Good luck inventing the future. I’m looking forward to the ride.

  4. stephen king’s on writing was motivating. you do write a lot of shit about america being that you’re british. you also do nihilism well. go for a walk, think about where the world is going, clear your mind, let the ideas come to you. if all else fails go to amsterdam for a week, watch live sex, bang hookers, and eat mushrooms.

  5. Like I say, I’ve got the themes, I know what I’m going to talk about.

    It’s the correct setting and situations that’re currently eluding me.

    I write a lot of things set in America because I’m working for the American market.

    I thought Stephen King’s ON WRITING was embarrassing.

    Oh, and to Michael: SALLY PATHOGEN just came out too dry.

  6. Hey, what about a story with a journalist set in the far future?

    ON WRITING is… not good. Embarrassing is a nice way to say it.

  7. i’m not one to make suggestions, but i’ll tell you that i’m sick and tired of questioning everything i do. i seem to retain the opinion of the last person i spoke to/read/saw about a subject, then i try it out on a new person and find that their opinion is completely different and they’ve sold it to me so much better than the last. so i’ll adopt that to an extent but tweak it so i think it’s mine.
    i definitely want to redefine a wheel but everything i think of is someone else’s to start with.
    blank pieces of paper are horrible but i love filling them with me. the only problem is who the fuck am i?!
    Warren, i know you’re not me, but good-fucking-luck.

  8. http://flickr.com/photos/trixiepix/sets/72157594169881557/

  9. “on writing” i thought was geared more toward the unpublished writer. since i don’t know what you mean by embarrassing, i can’t dispute your claim. although king can afford to embarrass himself considering his publishing record. he can’t write for shit, but i dig quite a few of his stories. and if you’re not writing literature, you’re writing stories.

    being from america, stories that happen in other parts of the world fascinate me, especially in comics. i want to see people and places i’ve never seen before, can’t even imagine, and doing things i’d never dream of. comics to me are an escape, a brief trip that doesn’t tax my brain, and if i happen to learn something new then i’m better off.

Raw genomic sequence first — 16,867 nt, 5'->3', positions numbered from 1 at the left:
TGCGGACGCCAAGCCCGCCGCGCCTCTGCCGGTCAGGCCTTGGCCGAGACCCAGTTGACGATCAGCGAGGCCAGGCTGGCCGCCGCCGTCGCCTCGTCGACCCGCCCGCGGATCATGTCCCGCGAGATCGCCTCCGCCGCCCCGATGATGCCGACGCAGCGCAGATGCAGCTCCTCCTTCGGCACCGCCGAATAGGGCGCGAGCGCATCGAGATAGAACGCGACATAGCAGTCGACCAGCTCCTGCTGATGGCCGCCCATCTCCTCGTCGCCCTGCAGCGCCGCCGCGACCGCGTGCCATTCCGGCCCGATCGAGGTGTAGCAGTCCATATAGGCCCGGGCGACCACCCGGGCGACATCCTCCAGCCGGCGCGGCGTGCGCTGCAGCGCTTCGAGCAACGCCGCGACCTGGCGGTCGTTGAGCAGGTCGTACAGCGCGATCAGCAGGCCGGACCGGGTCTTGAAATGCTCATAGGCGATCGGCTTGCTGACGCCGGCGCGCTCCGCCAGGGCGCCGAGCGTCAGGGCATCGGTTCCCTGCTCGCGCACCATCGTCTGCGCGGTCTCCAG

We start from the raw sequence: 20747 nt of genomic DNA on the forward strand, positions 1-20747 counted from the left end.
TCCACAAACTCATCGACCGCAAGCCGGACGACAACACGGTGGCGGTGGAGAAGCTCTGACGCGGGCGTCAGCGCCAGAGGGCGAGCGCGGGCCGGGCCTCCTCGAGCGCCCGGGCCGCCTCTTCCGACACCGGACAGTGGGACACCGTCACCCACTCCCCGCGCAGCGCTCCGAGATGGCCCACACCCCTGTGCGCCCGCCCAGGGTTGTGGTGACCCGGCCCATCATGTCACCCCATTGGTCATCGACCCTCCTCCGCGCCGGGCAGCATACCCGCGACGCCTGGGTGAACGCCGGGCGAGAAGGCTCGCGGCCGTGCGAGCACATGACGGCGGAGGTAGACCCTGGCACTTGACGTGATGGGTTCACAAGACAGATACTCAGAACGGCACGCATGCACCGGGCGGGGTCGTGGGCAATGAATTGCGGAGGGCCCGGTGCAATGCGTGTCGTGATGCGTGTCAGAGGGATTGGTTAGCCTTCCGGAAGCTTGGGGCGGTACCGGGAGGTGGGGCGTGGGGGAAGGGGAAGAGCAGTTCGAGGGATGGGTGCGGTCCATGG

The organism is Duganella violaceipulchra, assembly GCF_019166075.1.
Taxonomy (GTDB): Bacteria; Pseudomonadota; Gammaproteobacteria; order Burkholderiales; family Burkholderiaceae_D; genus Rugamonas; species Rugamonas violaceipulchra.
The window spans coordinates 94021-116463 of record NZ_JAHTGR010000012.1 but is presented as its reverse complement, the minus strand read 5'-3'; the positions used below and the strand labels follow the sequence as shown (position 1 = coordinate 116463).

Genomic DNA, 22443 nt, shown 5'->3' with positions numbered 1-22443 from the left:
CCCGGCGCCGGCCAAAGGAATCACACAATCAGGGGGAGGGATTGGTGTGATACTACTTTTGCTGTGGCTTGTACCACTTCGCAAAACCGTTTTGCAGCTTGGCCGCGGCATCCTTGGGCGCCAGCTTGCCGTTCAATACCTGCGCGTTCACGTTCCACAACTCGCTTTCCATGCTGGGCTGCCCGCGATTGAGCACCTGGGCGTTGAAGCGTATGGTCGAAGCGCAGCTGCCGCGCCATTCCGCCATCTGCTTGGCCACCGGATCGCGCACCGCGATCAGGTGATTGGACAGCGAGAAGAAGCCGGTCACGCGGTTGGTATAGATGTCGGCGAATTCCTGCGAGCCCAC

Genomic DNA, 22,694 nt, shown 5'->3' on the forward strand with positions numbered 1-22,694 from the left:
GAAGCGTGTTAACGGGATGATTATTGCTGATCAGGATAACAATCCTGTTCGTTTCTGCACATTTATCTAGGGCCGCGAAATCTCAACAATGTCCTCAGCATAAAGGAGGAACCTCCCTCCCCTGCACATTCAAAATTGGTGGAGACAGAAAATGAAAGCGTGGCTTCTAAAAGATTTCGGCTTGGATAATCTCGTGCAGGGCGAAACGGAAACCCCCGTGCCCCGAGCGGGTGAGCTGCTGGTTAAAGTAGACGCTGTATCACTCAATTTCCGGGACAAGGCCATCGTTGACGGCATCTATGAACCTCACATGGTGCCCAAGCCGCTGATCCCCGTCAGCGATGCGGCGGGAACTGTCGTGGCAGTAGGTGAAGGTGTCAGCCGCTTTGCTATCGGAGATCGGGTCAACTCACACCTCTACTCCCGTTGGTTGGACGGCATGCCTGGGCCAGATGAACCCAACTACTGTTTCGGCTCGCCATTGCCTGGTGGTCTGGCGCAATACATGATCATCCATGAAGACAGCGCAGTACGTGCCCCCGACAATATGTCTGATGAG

the closest i’ve seen comics come to literature was “blankets,” and ishiguro’s “never let me go” was great btw :)

  10. Hope this helps.

    http://www.geocities.jp/sheceramic/koten2006so.html

    http://tokyoundressed.blogspot.com/

  11. “start thinking about what fiction in the 21st Century actually means”

    It didn’t seem to mean much new for the last twenty years or so of the 20th — particularly in academia. Not much use in postmodernity if it denies the pattern engines in our skulls the authority to ‘find’ or stamp those patterns on the world.

    On the bright side, it means what it always has — parcelling thoughts, images, sounds and sensations into a form others can unpack and put their own spin on in doing so. Entertaining, getting people to ask questions, occasionally to empathise, and keep thinking after they’ve put the book down.

    If the fantastical isn’t delivering, how about grounding in the C21st without any of those elements?

  12. http://www.amazon.com/gp/product/0873760433/sr=1-1/qid=1150688488/ref=sr_1_1/103-6382115-0255813?%5Fencoding=UTF8&s=books

  13. I’d say you poor bastard, but you don’t need pity. You just require a hit upside your head to reset you brain, followed by a chaser of Red Bull. The US is the Brit’s fucking petri dish, and a good scientist keeps a close eye on their experiment. Quit pissing around, stick your finger in the dish and lick. The taste and texture will give you clarity, and other things.

  14. Warren, we spend all our time reading magazines and watching shows and movies about people in far exotic locales. Americans are tired of America. Nothing interesting is happening right now – save what Rick said about the fall – and we’re all bored to death. We’ve been rocking against nothing for twenty years because we’re fucking tired of boredom.